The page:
The rear 17-inch wheel was retained but the front 19-inch wheel was laced to a 21- inch rim, both sporting Avon Cobra tyres. Forks are stock CB900, as is the lower triple clamp, while the top clamp was replaced with a CNC-machined custom clamp in the style of a vintage Ceriani unit. 

Stance addressed, Tom turned his attention to the bodywork and details that can make or break any custom bike. “The huge Mustang chopper tank had to go,” he says, replaced with one from the original early 1970s SOHC Honda Four. “The tank and paint scheme were pillaged from a K3 CB750. I liked the shape, it fitted with my ideas for the bike and it lets the big 900cc engine protrude out the sides and gives the rider a great sense of scale on the engine he’s riding with.” 

Down back, Tom fabricated a huggerstyle lipped mudguard and custom sissy-bar—both of which move with the swingarm—on which he mounted a prototype of his own Mini Orbit taillight. The seat was shaped and finished in Nubuck black leather with linear stitching by Jamo at Timeless Auto Trim, after which Tom relocated the footpegs. 

“With the rider’s seat taken care of, we needed to find a place for his feet,” he says. “The previous pegs were far too rearward for any comfortable ride. I wanted the CB to be able to take long strolls so I set about mounting some bolt-on peg mounts either side of the motor to house the Tarozzi pegs, shift linkage and Brembo rear master cylinder.” 

Up front, two Purpose Built Moto 4.5- inch Flashpoint headlights are mounted vertically in classic chopper style. Low ape handlebars have been narrowed 30mm and are fixed with one-inch brass clamps. The uber-clean rider’s eye view has been achieved with inverted brass clutch and brake levers and PBM’s own minimalist button switchgear, and by relocating the now cable-operated Brembo front brake master cylinder under the fuel tank. A small speedo is mounted low on the left side of the tank. 

“Looking at this bike in bare metal, fabrication completed, it was something very different from anything I’d done before,” Tom says. “It was time to get the vision completed with some paint. Very early in the piece I had decided to run with a CB750 K-model tank painted in candy red and gold leaf. This would tiemy brass bar work in, and give it the eye candy appeal I wanted. It would also ruffle a few feathers with purists seeing a nice CB750 tank on a bastardised Honda chopper. Just quietly I love revving the old blokes up! Justin at Popbang Classics really nailed the paint.”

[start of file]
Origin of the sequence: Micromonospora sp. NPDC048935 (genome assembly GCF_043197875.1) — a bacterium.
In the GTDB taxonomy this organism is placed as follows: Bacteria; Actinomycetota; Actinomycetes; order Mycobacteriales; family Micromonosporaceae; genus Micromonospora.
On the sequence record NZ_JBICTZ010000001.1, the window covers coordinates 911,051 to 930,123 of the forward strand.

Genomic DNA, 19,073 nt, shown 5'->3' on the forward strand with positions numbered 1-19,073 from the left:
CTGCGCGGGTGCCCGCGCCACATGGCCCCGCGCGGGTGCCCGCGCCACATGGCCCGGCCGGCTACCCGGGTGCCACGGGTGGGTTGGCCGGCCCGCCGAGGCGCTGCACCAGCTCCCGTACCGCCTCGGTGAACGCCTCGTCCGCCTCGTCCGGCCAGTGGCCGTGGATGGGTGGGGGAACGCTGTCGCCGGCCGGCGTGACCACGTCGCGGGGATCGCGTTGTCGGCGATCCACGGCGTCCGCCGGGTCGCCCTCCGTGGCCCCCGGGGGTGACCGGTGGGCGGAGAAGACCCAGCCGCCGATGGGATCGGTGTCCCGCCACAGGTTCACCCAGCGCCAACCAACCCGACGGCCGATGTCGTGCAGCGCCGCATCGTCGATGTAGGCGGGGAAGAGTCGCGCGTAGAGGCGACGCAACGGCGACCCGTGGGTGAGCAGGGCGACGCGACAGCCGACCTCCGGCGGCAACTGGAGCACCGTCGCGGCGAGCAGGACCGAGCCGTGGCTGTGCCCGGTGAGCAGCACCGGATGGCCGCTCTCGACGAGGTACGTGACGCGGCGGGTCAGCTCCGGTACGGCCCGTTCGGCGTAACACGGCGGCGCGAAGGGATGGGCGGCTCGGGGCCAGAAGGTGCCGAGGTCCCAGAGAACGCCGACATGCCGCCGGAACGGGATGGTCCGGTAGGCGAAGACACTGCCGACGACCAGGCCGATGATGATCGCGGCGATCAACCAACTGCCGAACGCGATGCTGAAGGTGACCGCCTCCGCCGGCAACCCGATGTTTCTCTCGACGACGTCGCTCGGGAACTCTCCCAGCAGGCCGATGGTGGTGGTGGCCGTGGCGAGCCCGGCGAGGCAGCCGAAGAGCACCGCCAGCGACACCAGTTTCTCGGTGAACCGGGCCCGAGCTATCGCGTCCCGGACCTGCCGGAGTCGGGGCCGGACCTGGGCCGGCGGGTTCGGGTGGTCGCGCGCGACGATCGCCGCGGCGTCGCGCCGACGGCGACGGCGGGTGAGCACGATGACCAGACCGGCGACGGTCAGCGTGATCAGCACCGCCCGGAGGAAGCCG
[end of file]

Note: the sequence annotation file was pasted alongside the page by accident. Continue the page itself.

Luckily, the engine was in good nick. “The engine once pulled down showed it was fine inside, clutch and gearbox were great, so we locked it back up. The only upgrade to the performance was a set of Keihin CR carburettors and DNA performance pod filters,” while the ‘Daihatsu’ exhaust was ditched for fourinto-four pipes finished with turned brass exhaust caps. The engine was finished in a fresh coat of black paint before the whole lot was dyno-tuned by Dynomite Moto. 

“It’s obnoxious and loud, but so is your shitty Harley so deal with it,” Tom laughs. “It’s a reasonably light bike now and is surprisingly fast. The 900cc give it enough pull to get off the line, but if you want to feel a rush, crack that throttle open and let it pull past 4000rpm and it really shows you what it’s made of. The thing just won’t stop pulling! 

“The bike holds a big presence on the road. It’s loud, bright and a joy to ride. It doesn’t corner like a demon, but the pegs and pipes allow enough tip angle to bring a big wide smile as you point it through and open the Keihin carbs up. 

“Something I’d never understood until now was the allure of riding a chopper,” Tom says. “I’ve always loved winding roads, fastpaced corners and a bike that handles great. But on this bike, it doesn’t matter where you’re riding, it’s about what you’re riding. The excitement is all in the novelty, and this strange imagining of a CB900 has yards of it. 

“If you want a performance bike, go to a dealership and buy one. This CB900 isn’t practical, what it does provide is a thrilling and visceral ride. It’s noisy, raw and obnoxious, and that’s totally OK for a motorcycle to be that way.”